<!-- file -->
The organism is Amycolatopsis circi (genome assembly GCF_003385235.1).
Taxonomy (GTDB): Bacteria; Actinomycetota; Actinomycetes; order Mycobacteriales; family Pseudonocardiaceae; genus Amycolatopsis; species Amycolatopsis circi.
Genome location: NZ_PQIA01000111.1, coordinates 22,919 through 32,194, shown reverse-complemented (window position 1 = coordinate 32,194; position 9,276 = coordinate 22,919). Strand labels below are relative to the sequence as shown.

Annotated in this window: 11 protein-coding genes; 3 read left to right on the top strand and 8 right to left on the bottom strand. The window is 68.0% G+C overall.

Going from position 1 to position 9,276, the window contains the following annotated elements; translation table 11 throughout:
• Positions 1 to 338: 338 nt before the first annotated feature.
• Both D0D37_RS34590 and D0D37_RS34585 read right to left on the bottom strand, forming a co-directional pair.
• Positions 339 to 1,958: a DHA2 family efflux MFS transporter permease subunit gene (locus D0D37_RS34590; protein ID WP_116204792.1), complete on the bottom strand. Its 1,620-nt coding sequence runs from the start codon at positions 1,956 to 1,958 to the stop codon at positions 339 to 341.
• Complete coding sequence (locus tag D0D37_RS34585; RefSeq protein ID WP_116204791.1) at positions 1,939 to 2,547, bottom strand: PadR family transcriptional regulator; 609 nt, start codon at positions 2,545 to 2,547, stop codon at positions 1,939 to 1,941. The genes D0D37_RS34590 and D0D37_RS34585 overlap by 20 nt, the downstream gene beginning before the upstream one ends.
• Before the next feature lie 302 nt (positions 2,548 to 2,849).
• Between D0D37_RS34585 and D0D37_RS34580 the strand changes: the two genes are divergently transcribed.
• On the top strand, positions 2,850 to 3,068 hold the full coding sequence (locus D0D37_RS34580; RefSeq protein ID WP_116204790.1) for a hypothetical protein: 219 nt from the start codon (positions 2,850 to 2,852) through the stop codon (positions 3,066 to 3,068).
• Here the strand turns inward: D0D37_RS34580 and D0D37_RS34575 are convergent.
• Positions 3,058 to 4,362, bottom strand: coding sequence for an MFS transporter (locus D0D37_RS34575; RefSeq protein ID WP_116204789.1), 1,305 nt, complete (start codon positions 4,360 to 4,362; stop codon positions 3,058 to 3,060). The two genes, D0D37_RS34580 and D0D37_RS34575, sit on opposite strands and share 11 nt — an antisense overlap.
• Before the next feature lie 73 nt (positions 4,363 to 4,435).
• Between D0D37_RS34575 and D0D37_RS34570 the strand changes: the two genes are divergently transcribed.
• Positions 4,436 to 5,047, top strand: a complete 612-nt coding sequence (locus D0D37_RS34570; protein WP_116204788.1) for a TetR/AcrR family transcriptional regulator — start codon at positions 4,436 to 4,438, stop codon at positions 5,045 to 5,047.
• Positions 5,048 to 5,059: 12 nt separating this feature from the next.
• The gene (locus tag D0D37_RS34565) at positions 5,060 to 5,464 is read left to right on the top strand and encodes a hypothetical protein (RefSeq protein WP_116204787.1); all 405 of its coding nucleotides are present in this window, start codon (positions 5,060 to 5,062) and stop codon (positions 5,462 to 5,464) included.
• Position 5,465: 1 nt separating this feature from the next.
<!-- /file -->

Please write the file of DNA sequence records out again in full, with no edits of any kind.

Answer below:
The organism is Amycolatopsis circi (genome assembly GCF_003385235.1).
Taxonomy (GTDB): Bacteria; Actinomycetota; Actinomycetes; order Mycobacteriales; family Pseudonocardiaceae; genus Amycolatopsis; species Amycolatopsis circi.
Genome location: NZ_PQIA01000111.1, coordinates 22,919 through 32,194, shown reverse-complemented (window position 1 = coordinate 32,194; position 9,276 = coordinate 22,919). Strand labels below are relative to the sequence as shown.

Annotated in this window: 11 protein-coding genes; 3 read left to right on the top strand and 8 right to left on the bottom strand. The window is 68.0% G+C overall.

Going from position 1 to position 9,276, the window contains the following annotated elements; translation table 11 throughout:
• Positions 1 to 338: 338 nt before the first annotated feature.
• Both D0D37_RS34590 and D0D37_RS34585 read right to left on the bottom strand, forming a co-directional pair.
• Positions 339 to 1,958: a DHA2 family efflux MFS transporter permease subunit gene (locus D0D37_RS34590; protein ID WP_116204792.1), complete on the bottom strand. Its 1,620-nt coding sequence runs from the start codon at positions 1,956 to 1,958 to the stop codon at positions 339 to 341.
• Complete coding sequence (locus tag D0D37_RS34585; RefSeq protein ID WP_116204791.1) at positions 1,939 to 2,547, bottom strand: PadR family transcriptional regulator; 609 nt, start codon at positions 2,545 to 2,547, stop codon at positions 1,939 to 1,941. The genes D0D37_RS34590 and D0D37_RS34585 overlap by 20 nt, the downstream gene beginning before the upstream one ends.
• Before the next feature lie 302 nt (positions 2,548 to 2,849).
• Between D0D37_RS34585 and D0D37_RS34580 the strand changes: the two genes are divergently transcribed.
• On the top strand, positions 2,850 to 3,068 hold the full coding sequence (locus D0D37_RS34580; RefSeq protein ID WP_116204790.1) for a hypothetical protein: 219 nt from the start codon (positions 2,850 to 2,852) through the stop codon (positions 3,066 to 3,068).
• Here the strand turns inward: D0D37_RS34580 and D0D37_RS34575 are convergent.
• Positions 3,058 to 4,362, bottom strand: coding sequence for an MFS transporter (locus D0D37_RS34575; RefSeq protein ID WP_116204789.1), 1,305 nt, complete (start codon positions 4,360 to 4,362; stop codon positions 3,058 to 3,060). The two genes, D0D37_RS34580 and D0D37_RS34575, sit on opposite strands and share 11 nt — an antisense overlap.
• Before the next feature lie 73 nt (positions 4,363 to 4,435).
• Between D0D37_RS34575 and D0D37_RS34570 the strand changes: the two genes are divergently transcribed.
• Positions 4,436 to 5,047, top strand: a complete 612-nt coding sequence (locus D0D37_RS34570; protein WP_116204788.1) for a TetR/AcrR family transcriptional regulator — start codon at positions 4,436 to 4,438, stop codon at positions 5,045 to 5,047.
• Positions 5,048 to 5,059: 12 nt separating this feature from the next.
• The gene (locus tag D0D37_RS34565) at positions 5,060 to 5,464 is read left to right on the top strand and encodes a hypothetical protein (RefSeq protein WP_116204787.1); all 405 of its coding nucleotides are present in this window, start codon (positions 5,060 to 5,062) and stop codon (positions 5,462 to 5,464) included.
• Position 5,465: 1 nt separating this feature from the next.